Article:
One of the core messages of Open Access Week is that the inability to readily access the important research we help fund is an issue that affects us all—and is one with outrageous practical consequences. Limits on researchers' ability to read and share their works slow scientific progress and innovation. Escalating subscription prices for journals that publish cutting-edge research cripple university budgets, harming students, educators, and those of us who support and rely on their work.

But the problems don't stop there. In the digital age, it is absurd that ordinary members of the public, such as healthcare professional and their patients, cannot access and compare the latest research quickly and cheaply in order to take better care of themselves and others. 

Take the case of Cortney Grove, a speech-language pathologist based in Chicago, who posted this on Facebook:

In my field we are charged with using scientific evidence to make clinical decisions. Unfortunately, the most pertinent evidence is locked up in the world of academic publishing and I cannot access it without paying upwards of $40 an article. My current research project is not centered around one article, but rather a body of work on a given topic. Accessing all the articles I would like to read will cost me nearly a thousand dollars. So, the sad state of affairs is that I may have to wait 7-10 years for someone to read the information, integrate it with their clinical opinions (biases, agendas, and financial motivations) and publish it in a format I can buy on Amazon. By then, how will my clinical knowledge and skills have changed? How will my clients be served in the meantime? What would I do with the first-hand information that I will not be able to do with the processed, commercialized product that emerges from it in a decade?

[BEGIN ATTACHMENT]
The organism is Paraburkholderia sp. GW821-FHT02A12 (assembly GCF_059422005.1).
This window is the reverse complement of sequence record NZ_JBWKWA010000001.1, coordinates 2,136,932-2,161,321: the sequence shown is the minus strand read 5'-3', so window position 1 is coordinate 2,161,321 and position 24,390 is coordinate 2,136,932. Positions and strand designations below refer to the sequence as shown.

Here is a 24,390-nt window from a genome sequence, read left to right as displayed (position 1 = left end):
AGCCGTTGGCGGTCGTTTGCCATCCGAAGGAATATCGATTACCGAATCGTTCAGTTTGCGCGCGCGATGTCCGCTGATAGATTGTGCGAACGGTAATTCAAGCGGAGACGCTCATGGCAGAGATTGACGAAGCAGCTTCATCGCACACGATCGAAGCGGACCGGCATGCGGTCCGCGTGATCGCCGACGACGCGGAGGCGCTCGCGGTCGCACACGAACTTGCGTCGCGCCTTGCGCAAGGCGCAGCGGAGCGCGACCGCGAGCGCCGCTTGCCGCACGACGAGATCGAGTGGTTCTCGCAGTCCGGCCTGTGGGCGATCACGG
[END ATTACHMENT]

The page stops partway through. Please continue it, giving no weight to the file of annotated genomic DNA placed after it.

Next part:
Cortney's frustration is not uncommon. Much of the research that guides health-related progress is funded by taxpayer dollars through government grants, and yet those who need this information most—practitioners and their patients—cannot afford to access it. We asked Cortney to share her story in more detail.

What do you do for a living?

I'm a speech-language pathologist, and I specialize in autism, social cognition, and language-based learning disorders. Because of that, I tend to look at research from across a lot of disciplines. I need to know what cognitive scientists are finding, to learn about motor development, to get social linguists' perspectives.

On a daily basis, I provide therapy for kids with special needs. What I do in my spare time and continuing education is to try and figure out better, more efficient ways to hep these kids.

Can you describe the issue you recently ran into?

We do continuing education in order to keep our licensure, so I recently attended an online conference. Frequently what happens is that I'll hear about a bit of research in a lecture that I'll find interesting from another perspective, so I'll write it down to look for it later.

I went online to find the referenced articles when I started to realize I couldn't access any of the articles on my list for free. All of them are behind a gate and cost somewhere between $40 and $100 an article.

I got frustrated. I spent maybe three-and-a-half hours looking at subscriptions to these companies to see if that was a viable option, but they were too expensive. I then started going to the websites of individual researchers. Unfortunately, only one of the 17 or 18 papers I was looking for was available.

This is when I started to get really frustrated. It became clear to me that what was going to happen was what I heard during a number of lectures: "Don't worry, I'm publishing a book about all of this if you want to know more."

Why do I need to wait five, seven, ten years from when a research article comes out for someone to package and process it in order for me to consume this information? In that five to ten years, my clients are going to continue developing without the benefit of the latest research.

What sort of articles were you looking for?